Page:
Pippa's Passover Plate (Paperback)
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Sundown is near, and it's almost time for the Seder to begin--but where is Pippa's special Passover plate?
Pippa the Mouse has been working hard all day--cleaning her house, setting the table, cooking the meal. Everything looks great--but her special Seder plate is missing!
Searching through her tiny house turns up nothing, so Pippa ventures out to ask her neighbors if they can help. Bravely, she asks the other animals for help, but the snake, owl, and cat haven't seen her plate, either. But it's almost time for the Seder to begin, so she keeps looking--and when she finds it, she invites all the other animals home to join her celebration.
A charming story with a happy ending, Pippa's Passover Plate pairs simple, rhyming text with bright paintings by Jill Weber, illustrator of The Story of Passover and The Story of Esther. In bravely facing her animal neighbors, this adorable little mouse finds not only her missing Seder plate--but new friends.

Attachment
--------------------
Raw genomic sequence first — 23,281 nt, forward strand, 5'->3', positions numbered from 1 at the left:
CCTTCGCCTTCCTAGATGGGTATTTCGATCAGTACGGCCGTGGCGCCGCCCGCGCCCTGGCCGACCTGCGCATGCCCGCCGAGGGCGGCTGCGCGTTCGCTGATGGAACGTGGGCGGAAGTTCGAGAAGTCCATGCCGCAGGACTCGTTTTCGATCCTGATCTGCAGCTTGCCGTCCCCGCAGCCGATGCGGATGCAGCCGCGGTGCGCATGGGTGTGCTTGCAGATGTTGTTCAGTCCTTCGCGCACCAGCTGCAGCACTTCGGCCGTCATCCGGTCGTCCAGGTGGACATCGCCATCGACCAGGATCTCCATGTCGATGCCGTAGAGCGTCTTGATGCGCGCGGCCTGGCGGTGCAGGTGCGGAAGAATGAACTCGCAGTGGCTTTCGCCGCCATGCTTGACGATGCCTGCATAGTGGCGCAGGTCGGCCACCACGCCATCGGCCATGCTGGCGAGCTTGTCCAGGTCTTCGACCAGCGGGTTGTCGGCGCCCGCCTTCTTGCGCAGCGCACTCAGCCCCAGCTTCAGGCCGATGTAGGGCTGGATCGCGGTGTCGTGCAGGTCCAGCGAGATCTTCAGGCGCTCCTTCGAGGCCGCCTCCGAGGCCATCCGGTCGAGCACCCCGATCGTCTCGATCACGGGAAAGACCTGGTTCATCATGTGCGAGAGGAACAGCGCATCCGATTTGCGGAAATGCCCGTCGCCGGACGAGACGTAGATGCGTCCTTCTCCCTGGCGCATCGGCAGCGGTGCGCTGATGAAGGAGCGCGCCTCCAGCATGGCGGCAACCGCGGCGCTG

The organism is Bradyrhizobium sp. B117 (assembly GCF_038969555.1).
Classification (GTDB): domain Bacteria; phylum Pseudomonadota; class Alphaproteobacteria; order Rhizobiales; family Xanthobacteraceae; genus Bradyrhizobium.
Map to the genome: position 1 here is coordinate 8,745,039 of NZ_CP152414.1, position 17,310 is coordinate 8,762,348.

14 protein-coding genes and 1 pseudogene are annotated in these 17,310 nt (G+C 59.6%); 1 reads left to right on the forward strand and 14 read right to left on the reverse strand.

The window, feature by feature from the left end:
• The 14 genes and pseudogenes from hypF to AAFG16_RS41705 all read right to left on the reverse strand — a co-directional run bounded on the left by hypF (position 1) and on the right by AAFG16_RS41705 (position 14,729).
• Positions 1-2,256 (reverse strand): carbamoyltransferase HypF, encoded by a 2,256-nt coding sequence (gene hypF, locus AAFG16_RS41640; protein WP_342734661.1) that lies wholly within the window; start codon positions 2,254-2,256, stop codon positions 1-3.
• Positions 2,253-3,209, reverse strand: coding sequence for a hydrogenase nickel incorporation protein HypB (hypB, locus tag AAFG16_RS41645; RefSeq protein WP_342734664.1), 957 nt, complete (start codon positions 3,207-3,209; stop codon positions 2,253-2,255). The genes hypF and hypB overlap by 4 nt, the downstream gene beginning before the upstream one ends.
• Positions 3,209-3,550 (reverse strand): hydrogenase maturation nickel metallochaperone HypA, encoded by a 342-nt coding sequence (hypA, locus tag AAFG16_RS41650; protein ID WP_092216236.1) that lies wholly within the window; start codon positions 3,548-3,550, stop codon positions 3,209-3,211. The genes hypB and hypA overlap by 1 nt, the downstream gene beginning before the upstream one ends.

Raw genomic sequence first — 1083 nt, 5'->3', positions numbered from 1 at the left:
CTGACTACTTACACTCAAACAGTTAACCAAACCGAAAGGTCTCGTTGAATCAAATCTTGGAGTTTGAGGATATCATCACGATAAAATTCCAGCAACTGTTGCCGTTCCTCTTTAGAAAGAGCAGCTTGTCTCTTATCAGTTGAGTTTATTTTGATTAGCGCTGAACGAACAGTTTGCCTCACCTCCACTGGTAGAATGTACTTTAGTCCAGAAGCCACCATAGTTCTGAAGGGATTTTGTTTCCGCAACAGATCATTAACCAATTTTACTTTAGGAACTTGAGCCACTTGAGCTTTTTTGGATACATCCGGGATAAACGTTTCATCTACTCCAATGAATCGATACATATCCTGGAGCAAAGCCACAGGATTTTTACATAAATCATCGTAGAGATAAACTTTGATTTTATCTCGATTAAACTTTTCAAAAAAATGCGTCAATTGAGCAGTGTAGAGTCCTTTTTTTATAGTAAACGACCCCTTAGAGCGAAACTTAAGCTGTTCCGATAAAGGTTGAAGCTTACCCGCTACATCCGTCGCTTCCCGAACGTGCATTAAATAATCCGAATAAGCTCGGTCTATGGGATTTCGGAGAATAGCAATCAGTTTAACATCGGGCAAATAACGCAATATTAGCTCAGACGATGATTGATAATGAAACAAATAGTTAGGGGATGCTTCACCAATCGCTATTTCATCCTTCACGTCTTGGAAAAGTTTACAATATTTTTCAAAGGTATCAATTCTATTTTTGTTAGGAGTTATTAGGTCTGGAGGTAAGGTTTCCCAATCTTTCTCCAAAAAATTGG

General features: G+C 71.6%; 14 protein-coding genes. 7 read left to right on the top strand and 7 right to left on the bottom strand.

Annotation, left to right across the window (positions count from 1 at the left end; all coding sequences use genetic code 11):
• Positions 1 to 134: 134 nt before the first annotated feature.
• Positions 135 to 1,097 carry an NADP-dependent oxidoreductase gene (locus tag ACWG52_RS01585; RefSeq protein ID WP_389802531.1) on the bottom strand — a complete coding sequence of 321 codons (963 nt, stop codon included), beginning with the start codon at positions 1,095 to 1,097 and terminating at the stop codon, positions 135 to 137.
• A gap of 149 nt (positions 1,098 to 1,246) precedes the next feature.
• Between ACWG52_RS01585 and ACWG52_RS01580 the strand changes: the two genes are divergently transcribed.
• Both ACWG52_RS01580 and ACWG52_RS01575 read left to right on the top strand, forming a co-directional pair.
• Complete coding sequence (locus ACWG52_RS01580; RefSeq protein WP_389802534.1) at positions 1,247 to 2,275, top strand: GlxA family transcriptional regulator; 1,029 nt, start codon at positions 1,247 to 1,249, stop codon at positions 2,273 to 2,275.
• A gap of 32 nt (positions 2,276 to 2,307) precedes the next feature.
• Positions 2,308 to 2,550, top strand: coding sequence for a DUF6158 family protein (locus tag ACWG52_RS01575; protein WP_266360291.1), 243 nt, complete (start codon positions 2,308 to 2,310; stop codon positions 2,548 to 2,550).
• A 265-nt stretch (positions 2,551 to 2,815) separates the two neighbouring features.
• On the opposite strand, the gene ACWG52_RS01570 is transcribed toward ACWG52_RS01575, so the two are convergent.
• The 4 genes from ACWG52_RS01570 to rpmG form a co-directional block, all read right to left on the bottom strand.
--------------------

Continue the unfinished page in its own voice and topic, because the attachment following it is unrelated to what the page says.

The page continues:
Filled with rhymes and repetition, this is a perfect title to share and read aloud, just in time for your own Passover festivities.
A final spread with Pippa and her guests getting ready to hide the matzo and celebrate also shows the Passover plate with its six essential symbolic items: zeroah (a roasted bone), beitzah,(an egg), maror and charoset (bitter herbs), chazeret (mortar or paste), and karpas (a spring vegetable).
About the Author
Vivian Kirkfield is a children's picture book author and a former early childhood educator. A passionate advocate for children and reading, she is the creator of the popular and award-winning blog "Picture Books Help Kids Soar" and the author of Show Me How! Build Your Child's Self-Esteem Through Reading, Crafting and Cooking. She lives in Amherst, New Hampshire.
Jill Weber is a children's book illustrator known for her Judaica. She has illustrated Even Higher! and The Story of Esther, both by Eric A. Kimmel, as well as The Story of Hanukkah by David A. Adler. She lives in New Hampshire.
"The rhyming text is concise and repetitive, encouraging participation. . . . a pleasant addition for storytimes."—School Library Journal
"Cheery text and lush, naif-styled backyard scenes make the little mouse’s quest fun to follow."—Publishers Weekly